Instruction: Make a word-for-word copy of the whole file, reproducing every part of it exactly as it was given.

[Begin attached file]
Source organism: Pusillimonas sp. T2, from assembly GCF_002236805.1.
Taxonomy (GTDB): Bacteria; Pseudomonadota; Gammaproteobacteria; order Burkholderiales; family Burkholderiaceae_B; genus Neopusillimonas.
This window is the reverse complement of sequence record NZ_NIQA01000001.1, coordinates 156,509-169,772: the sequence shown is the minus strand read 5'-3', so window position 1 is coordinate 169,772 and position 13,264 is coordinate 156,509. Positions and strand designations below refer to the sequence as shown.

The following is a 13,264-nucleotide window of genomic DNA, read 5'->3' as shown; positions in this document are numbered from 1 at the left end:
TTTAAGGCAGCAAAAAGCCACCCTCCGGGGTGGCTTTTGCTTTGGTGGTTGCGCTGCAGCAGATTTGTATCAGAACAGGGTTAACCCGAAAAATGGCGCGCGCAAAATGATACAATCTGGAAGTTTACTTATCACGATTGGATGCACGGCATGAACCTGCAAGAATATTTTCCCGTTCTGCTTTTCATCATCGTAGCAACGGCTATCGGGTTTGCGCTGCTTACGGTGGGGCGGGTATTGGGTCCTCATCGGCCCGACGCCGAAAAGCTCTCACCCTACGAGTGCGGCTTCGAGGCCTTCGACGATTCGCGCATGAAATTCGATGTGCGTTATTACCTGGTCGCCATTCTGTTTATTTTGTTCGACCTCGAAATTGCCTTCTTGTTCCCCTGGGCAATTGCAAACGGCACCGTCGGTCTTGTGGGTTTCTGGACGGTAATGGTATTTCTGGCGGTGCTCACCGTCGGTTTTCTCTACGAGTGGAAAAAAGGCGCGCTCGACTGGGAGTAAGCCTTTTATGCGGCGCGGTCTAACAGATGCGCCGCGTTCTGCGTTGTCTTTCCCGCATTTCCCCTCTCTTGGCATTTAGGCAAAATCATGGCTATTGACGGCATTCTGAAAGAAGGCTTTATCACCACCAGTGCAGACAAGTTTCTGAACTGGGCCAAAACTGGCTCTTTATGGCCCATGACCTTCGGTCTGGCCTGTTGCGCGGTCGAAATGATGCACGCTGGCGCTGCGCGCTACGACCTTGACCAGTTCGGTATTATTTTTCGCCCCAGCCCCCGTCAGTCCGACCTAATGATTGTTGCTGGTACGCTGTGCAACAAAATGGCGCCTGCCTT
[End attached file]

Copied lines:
Source organism: Pusillimonas sp. T2, from assembly GCF_002236805.1.
Taxonomy (GTDB): Bacteria; Pseudomonadota; Gammaproteobacteria; order Burkholderiales; family Burkholderiaceae_B; genus Neopusillimonas.
This window is the reverse complement of sequence record NZ_NIQA01000001.1, coordinates 156,509-169,772: the sequence shown is the minus strand read 5'-3', so window position 1 is coordinate 169,772 and position 13,264 is coordinate 156,509. Positions and strand designations below refer to the sequence as shown.

The following is a 13,264-nucleotide window of genomic DNA, read 5'->3' as shown; positions in this document are numbered from 1 at the left end:
TTTAAGGCAGCAAAAAGCCACCCTCCGGGGTGGCTTTTGCTTTGGTGGTTGCGCTGCAGCAGATTTGTATCAGAACAGGGTTAACCCGAAAAATGGCGCGCGCAAAATGATACAATCTGGAAGTTTACTTATCACGATTGGATGCACGGCATGAACCTGCAAGAATATTTTCCCGTTCTGCTTTTCATCATCGTAGCAACGGCTATCGGGTTTGCGCTGCTTACGGTGGGGCGGGTATTGGGTCCTCATCGGCCCGACGCCGAAAAGCTCTCACCCTACGAGTGCGGCTTCGAGGCCTTCGACGATTCGCGCATGAAATTCGATGTGCGTTATTACCTGGTCGCCATTCTGTTTATTTTGTTCGACCTCGAAATTGCCTTCTTGTTCCCCTGGGCAATTGCAAACGGCACCGTCGGTCTTGTGGGTTTCTGGACGGTAATGGTATTTCTGGCGGTGCTCACCGTCGGTTTTCTCTACGAGTGGAAAAAAGGCGCGCTCGACTGGGAGTAAGCCTTTTATGCGGCGCGGTCTAACAGATGCGCCGCGTTCTGCGTTGTCTTTCCCGCATTTCCCCTCTCTTGGCATTTAGGCAAAATCATGGCTATTGACGGCATTCTGAAAGAAGGCTTTATCACCACCAGTGCAGACAAGTTTCTGAACTGGGCCAAAACTGGCTCTTTATGGCCCATGACCTTCGGTCTGGCCTGTTGCGCGGTCGAAATGATGCACGCTGGCGCTGCGCGCTACGACCTTGACCAGTTCGGTATTATTTTTCGCCCCAGCCCCCGTCAGTCCGACCTAATGATTGTTGCTGGTACGCTGTGCAACAAAATGGCGCCTGCCTT